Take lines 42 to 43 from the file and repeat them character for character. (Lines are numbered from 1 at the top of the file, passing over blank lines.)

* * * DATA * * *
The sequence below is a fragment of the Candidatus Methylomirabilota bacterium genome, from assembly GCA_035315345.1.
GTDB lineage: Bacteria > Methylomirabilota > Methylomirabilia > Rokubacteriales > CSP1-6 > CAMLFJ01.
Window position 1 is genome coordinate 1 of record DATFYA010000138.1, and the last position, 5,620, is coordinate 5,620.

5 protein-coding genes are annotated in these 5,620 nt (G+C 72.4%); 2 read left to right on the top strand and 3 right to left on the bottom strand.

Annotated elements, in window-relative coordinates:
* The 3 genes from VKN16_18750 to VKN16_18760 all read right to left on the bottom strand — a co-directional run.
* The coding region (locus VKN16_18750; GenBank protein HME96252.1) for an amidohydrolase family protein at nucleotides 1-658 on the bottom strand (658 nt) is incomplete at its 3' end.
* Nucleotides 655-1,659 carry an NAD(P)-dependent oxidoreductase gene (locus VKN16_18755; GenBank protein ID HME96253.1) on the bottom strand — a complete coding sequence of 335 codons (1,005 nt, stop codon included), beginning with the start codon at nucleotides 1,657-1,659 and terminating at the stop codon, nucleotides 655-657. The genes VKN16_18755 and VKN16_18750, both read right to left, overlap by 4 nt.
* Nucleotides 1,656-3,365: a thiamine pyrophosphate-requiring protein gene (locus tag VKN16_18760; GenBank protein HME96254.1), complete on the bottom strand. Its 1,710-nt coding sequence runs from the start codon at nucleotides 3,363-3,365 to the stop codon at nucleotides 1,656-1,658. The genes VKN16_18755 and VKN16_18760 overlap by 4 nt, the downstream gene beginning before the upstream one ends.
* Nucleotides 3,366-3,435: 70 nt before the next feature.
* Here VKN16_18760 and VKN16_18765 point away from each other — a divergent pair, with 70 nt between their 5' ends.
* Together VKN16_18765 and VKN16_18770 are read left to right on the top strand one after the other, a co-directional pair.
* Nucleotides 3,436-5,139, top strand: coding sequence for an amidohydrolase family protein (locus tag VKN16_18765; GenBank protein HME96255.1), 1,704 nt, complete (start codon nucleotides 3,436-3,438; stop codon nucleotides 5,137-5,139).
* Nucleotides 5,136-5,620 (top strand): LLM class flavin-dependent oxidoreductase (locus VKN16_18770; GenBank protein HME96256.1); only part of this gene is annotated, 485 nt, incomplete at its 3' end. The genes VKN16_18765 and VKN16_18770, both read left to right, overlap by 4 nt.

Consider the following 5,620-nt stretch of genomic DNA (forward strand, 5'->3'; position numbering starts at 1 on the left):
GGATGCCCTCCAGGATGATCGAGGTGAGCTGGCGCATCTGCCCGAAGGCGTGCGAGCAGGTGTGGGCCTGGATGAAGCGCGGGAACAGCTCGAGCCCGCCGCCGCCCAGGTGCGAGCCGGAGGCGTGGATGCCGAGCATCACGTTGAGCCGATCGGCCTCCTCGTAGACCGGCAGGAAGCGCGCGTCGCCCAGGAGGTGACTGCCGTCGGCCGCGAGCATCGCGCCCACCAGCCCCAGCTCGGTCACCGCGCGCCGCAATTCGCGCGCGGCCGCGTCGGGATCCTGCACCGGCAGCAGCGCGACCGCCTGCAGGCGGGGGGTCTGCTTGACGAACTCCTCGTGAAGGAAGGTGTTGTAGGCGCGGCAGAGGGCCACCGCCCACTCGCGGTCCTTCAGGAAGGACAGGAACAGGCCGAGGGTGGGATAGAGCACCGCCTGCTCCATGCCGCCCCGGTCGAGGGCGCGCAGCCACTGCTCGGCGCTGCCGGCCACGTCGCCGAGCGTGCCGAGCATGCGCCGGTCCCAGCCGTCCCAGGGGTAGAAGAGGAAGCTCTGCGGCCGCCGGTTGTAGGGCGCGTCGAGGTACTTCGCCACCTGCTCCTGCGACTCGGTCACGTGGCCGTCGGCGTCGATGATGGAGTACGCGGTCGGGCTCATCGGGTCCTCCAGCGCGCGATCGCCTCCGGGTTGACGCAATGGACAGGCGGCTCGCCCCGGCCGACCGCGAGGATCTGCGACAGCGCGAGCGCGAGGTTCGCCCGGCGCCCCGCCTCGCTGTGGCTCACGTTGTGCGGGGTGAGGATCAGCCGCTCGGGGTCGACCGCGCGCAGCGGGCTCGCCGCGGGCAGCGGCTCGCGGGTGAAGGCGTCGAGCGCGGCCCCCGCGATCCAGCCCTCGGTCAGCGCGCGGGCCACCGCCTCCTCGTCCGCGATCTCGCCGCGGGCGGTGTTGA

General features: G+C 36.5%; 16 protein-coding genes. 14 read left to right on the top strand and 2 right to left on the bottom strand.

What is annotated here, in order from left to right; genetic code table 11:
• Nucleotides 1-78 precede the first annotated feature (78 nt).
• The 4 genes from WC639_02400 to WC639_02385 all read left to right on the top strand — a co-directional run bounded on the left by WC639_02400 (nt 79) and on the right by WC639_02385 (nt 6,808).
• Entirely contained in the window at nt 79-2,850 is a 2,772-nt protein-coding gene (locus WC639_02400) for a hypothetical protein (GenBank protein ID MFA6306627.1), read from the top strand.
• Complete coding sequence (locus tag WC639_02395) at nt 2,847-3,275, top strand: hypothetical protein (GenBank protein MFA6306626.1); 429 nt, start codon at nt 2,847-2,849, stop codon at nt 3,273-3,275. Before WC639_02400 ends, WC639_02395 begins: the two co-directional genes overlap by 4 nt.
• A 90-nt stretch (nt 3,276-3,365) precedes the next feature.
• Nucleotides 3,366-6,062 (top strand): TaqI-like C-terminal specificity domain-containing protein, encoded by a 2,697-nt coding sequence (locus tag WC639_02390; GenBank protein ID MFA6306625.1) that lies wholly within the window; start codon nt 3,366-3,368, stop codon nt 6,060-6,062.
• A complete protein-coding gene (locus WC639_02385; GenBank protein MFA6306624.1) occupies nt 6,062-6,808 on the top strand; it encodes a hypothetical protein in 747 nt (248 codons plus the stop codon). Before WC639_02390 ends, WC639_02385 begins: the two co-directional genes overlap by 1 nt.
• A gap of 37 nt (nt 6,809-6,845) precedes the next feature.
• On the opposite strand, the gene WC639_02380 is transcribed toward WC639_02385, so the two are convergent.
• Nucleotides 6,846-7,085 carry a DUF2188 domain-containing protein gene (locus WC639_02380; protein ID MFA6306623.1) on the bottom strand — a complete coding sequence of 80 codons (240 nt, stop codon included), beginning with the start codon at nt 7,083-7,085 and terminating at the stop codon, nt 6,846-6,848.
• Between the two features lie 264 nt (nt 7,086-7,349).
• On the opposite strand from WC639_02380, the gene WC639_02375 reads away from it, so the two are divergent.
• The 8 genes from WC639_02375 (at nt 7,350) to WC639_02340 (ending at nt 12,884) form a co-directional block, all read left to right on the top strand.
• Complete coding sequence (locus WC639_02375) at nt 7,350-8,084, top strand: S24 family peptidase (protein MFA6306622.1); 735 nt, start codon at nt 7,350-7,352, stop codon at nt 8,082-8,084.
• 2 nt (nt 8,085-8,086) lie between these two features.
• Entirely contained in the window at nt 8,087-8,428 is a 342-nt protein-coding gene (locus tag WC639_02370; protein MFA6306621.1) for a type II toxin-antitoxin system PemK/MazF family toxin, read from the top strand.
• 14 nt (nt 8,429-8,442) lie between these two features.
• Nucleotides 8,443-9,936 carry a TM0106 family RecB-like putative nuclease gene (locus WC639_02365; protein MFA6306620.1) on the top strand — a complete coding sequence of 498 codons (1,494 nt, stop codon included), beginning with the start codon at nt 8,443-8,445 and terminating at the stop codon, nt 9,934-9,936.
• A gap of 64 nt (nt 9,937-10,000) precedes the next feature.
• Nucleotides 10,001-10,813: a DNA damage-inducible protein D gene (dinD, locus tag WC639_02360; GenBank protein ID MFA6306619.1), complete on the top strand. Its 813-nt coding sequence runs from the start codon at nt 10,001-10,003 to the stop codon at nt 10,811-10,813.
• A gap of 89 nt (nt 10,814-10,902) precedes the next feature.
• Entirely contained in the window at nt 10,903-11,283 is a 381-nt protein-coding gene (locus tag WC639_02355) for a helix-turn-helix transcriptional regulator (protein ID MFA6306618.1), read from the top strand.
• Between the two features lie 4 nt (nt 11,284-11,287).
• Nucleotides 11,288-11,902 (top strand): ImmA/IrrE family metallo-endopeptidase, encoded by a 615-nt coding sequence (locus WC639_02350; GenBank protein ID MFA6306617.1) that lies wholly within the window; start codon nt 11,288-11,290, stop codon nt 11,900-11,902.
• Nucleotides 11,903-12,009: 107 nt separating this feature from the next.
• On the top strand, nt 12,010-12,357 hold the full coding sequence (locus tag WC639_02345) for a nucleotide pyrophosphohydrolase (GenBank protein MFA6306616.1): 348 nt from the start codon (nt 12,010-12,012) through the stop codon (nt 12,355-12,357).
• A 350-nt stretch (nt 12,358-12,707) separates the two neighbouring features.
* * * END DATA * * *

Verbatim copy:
• Nucleotides 11,288-11,902 (top strand): ImmA/IrrE family metallo-endopeptidase, encoded by a 615-nt coding sequence (locus WC639_02350; GenBank protein ID MFA6306617.1) that lies wholly within the window; start codon nt 11,288-11,290, stop codon nt 11,900-11,902.
• Nucleotides 11,903-12,009: 107 nt separating this feature from the next.